Antinori Winery Chianti Classico Bargino, Italy by HYDEA and Archea Associati

Architizer Archives: The Italian Winery Using Architecture to Preserve Timeless Tuscan Landscapes

Preserving landscapes through architecture, the Antinori Winery is a must-see stop on your wine tour.

Ema Bakalova Ema Bakalova

Ema is a trained architect, writer and photographer who works as a designer at REX in NYC. Inspired by her global experiences, she shares captivating insights into the world’s most extraordinary cities and buildings and provides travel tips on her blog, The Travel Album.

Last month, I had the opportunity to visit Italy, the quintessential summer dream destination renowned for its rich history, stunning landscapes, and world-class wine. Like countless others who embark on classic wine tours through Tuscany, I was eager to experience the region’s renowned wineries. One particular stop on my tour left a lasting impression: the Antinori Winery.

Italy’s reputation as a premier travel destination, especially for wine enthusiasts, is well-deserved. The rolling hills of Tuscany, dotted with vineyards and centuries-old wineries, attract visitors from around the globe. Wine-tasting tours are a staple of the Italian experience, offering a delightful blend of cultural immersion, scenic beauty and naturally exquisite wines. Among the many remarkable wineries, the Antinori Winery stands out not only for its exceptional wines but also for its beautiful design and innovative approach to sustainable architecture.

Nestled in the picturesque hills of Tuscany, the Antinori Winery is a testament to how modern architecture can harmoniously coexist with the natural environment, blending natural beauty with human craftsmanship. Designed by the renowned architectural firms Archea Associati and HYDEA, and completed in 2012, this winery exemplifies sustainable design principles, showcasing a thoughtful integration with the surrounding landscape that minimizes environmental impact. This article delves into the architectural marvel of the Antinori Winery, showcasing some of its unique design features and their contribution to the building’s environmental benefits.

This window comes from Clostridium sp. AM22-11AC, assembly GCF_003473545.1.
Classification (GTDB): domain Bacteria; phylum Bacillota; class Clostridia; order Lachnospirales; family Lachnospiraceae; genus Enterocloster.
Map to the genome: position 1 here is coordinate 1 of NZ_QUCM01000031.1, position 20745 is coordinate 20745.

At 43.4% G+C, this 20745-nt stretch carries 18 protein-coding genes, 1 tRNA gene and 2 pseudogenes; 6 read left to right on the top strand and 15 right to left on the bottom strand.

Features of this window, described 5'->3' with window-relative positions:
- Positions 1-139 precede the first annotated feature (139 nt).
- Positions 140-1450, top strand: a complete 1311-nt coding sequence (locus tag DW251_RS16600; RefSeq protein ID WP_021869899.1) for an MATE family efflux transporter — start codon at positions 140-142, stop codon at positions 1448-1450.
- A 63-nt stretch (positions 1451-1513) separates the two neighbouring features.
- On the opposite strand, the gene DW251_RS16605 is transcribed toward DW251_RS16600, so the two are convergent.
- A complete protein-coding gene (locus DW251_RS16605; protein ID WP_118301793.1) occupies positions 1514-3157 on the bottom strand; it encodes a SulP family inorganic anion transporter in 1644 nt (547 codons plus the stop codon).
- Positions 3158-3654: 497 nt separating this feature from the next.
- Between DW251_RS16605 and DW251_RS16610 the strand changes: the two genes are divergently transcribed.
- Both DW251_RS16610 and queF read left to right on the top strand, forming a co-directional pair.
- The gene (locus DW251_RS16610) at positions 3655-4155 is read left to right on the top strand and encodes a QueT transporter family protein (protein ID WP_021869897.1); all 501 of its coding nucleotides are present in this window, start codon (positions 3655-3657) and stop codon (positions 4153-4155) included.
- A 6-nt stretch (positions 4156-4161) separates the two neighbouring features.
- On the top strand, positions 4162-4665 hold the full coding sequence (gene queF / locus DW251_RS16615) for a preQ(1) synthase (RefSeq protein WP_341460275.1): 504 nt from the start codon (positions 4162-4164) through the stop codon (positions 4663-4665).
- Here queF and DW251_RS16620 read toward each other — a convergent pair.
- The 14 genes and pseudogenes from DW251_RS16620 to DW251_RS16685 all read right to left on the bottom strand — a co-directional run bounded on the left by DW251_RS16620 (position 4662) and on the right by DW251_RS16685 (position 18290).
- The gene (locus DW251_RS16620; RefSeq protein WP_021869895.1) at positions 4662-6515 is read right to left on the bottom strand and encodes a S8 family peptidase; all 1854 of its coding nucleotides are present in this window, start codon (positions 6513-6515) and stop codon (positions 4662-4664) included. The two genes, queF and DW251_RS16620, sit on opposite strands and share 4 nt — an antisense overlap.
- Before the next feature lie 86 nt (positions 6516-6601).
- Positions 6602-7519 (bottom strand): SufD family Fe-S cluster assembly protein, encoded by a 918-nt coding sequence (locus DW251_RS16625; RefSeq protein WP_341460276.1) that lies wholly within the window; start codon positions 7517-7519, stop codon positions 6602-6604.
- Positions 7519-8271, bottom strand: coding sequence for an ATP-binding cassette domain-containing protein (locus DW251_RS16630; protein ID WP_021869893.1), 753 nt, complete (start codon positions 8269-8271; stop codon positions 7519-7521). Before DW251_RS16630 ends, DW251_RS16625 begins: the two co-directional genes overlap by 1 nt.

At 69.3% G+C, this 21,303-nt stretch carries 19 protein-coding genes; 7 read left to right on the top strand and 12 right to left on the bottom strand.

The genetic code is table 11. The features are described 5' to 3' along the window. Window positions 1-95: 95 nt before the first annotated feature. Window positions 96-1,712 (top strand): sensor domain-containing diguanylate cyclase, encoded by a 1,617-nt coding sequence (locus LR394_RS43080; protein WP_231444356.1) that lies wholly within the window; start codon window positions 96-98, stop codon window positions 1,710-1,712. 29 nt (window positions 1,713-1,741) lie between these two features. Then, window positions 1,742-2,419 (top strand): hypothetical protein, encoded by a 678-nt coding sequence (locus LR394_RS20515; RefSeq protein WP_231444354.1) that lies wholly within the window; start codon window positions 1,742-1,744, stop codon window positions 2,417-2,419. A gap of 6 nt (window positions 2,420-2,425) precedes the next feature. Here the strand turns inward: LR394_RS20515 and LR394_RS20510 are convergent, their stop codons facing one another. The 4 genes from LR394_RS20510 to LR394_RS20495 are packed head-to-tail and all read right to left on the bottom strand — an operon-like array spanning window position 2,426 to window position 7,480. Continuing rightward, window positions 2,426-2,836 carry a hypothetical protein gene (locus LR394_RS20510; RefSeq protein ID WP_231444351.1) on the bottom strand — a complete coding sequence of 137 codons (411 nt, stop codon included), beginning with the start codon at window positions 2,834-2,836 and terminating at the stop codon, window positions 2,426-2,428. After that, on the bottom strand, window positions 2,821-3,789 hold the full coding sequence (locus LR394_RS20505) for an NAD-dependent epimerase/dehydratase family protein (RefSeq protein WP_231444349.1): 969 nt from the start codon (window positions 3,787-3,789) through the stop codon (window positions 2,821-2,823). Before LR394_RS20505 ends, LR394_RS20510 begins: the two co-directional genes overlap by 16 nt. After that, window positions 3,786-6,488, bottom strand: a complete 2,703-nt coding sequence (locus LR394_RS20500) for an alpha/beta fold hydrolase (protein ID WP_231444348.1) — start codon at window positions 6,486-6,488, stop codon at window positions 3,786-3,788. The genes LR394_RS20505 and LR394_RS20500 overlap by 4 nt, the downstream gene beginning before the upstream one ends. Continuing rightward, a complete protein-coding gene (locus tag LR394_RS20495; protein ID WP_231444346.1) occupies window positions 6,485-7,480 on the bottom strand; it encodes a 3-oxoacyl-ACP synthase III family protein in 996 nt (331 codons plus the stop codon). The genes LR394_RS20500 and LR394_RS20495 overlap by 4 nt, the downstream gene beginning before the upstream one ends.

Architectural Vision and Design

The Antinori Winery, situated in the Chianti Classico region, was conceived with a vision to create a building that would blend harmoniously into the rolling hills of Tuscany. The Marchesi Antinori family, one of Italy’s oldest winemaking families, envisioned a winery that would honor their centuries-old tradition of winemaking while embracing contemporary sustainable practices.

The winery’s architecture is a masterpiece of minimalist design, crafted for a complex facility. As you drive to the winery, you’ll catch your first glimpse of its unique integration with the landscape. The building is embedded into the hillside, with only two openings — the entry level and the roof terrace — visible from a distance like narrow slits, both facing towards the vineyards.

As you explore the building, you’ll discover that the lower levels are devoted to the production of wine as well as storage space, while the upper level houses visitor amenities, including a museum, a library, an auditorium, and areas for wine tasting and shopping. The decision to design the facility this way not only preserves the area’s aesthetic beauty but also minimizes the building’s overall impact on the environment. If you drive too quickly, you might even miss it.

Sustainable Building Practices

From its inception, the Antinori Winery was designed with sustainability at its core. The architects employed a variety of environmentally friendly building practices and materials to ensure the winery’s construction had minimal impact on the ecosystem. This 538,195 square foot (50,000 square meter) winery is a vast facility, yet only a small portion is visible from the outside, making its true size quite deceiving. Not only is the disruption to the local ecosystem minimized, but the rooftop is effectively entirely vineyards and farmland.

Material Selection: Reflecting the Antinori family’s deep connection with the land and Italian landscapes, the design of the winery can be recognized by its reddish-brown hues and the use of natural materials such as terracotta, wood, and corten steel. These colors honor the beauty of the land that has housed their vineyards for generations and showcases their respect for the natural environment. The use of locally sourced materials was a key component of the sustainable design. Terracotta, a traditional Tuscan material, was used extensively for the building’s façade and interior, reducing the carbon footprint associated with transporting materials. Additionally, the winery’s concrete structure contains recycled materials, further minimizing its environmental impact.